CUT THE Con­nec­tion

Too much screen time can harm ado­les­cents

201 Health - - Kids Health - WRIT­TEN BY BROOKE PERRY

Ten years ago, could you have imag­ined see­ing a tod­dler swip­ing an iPad or an el­e­men­tary school stu­dent tuck­ing a smart phone in his back­pack? Th­ese days, such de­vices have be­come main­stream ne­ces­si­ties for even the youngest chil­dren. And while the dan­gers of screen time on eye­sight date back al­most to the ad­vent of tele­vi­sion, doc­tors and re­searchers are in­creas­ingly iden­ti­fy­ing a host of screen time-re­lated threats to ado­les­cents’ phys­i­cal and emo­tional health.

Ac­cord­ing to the Amer­i­can Academy of Pe­di­atrics (AAP), older chil­dren and teens cur­rently spend more than 11 hours per day fo­cused on some form of me­dia, a fact that led the or­ga­ni­za­tion to es­tab­lish new guide­lines in 2013. Among them, “screen-free” bed­rooms for chil­dren, turn­ing off the TV dur­ing meals and a max­i­mum of two hours of higher-qual­ity “en­ter­tain­ment” me­dia per day, as well as lots of time for old fash­ioned out­door play and read­ing.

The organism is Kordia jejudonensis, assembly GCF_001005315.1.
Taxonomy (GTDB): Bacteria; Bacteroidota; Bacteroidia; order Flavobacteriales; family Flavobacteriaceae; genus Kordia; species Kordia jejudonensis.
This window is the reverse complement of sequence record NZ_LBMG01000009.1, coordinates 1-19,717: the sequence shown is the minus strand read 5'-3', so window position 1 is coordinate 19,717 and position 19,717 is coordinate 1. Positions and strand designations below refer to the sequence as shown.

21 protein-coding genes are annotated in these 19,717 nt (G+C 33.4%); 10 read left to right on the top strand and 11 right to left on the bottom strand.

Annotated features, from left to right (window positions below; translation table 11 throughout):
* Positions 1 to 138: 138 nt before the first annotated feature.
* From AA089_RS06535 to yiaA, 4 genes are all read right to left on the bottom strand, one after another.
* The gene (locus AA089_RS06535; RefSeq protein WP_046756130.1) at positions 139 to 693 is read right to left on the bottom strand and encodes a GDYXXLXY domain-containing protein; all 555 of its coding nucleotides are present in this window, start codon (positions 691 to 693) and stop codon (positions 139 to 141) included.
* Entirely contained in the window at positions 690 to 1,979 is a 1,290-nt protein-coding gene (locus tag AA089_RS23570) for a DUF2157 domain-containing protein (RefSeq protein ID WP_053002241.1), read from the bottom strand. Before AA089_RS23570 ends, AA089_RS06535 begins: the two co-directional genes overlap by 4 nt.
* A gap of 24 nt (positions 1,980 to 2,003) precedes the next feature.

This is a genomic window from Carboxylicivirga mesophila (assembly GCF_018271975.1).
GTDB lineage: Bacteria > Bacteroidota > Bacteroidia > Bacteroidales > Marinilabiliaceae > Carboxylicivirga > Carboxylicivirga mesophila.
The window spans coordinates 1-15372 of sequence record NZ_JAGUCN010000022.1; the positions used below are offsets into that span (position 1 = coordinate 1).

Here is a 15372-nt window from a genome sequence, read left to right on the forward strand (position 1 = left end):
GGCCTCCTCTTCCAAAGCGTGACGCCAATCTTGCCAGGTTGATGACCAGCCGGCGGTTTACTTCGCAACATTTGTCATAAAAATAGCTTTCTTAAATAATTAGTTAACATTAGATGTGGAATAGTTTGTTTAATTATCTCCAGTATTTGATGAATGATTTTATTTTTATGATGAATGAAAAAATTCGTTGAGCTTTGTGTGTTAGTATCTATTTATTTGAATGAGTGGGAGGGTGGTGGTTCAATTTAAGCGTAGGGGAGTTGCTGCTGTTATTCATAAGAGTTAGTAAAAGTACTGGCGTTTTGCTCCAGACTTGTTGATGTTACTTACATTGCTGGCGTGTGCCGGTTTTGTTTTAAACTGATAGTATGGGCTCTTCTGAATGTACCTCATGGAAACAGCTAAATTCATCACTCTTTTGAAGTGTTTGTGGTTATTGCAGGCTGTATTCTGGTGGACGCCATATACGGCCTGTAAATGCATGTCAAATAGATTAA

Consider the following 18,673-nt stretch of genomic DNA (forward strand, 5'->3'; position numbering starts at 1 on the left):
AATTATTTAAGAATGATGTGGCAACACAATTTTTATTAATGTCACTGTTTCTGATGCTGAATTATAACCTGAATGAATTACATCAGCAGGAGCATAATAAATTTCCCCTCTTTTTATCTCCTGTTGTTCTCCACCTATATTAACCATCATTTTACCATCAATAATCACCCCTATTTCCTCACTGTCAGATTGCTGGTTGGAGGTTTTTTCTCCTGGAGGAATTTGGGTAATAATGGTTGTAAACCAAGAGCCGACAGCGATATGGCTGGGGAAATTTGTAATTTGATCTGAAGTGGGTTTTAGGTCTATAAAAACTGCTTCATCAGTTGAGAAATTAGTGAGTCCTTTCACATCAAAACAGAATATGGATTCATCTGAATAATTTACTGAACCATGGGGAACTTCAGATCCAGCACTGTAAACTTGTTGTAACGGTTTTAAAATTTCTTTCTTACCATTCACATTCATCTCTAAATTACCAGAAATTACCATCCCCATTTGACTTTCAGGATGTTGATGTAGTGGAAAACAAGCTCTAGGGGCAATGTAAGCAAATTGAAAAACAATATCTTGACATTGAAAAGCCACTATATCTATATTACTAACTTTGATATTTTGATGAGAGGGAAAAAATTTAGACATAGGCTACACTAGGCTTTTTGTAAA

In 2011, the AAP is­sued a pol­icy state­ment rec­om­mend­ing no screen time, in­clud­ing tele­vi­sion, for in­fants and chil­dren younger than 2, not­ing rapid early brain devel­op­ment and the im­por­tance of hu­man in­ter­ac­tion.

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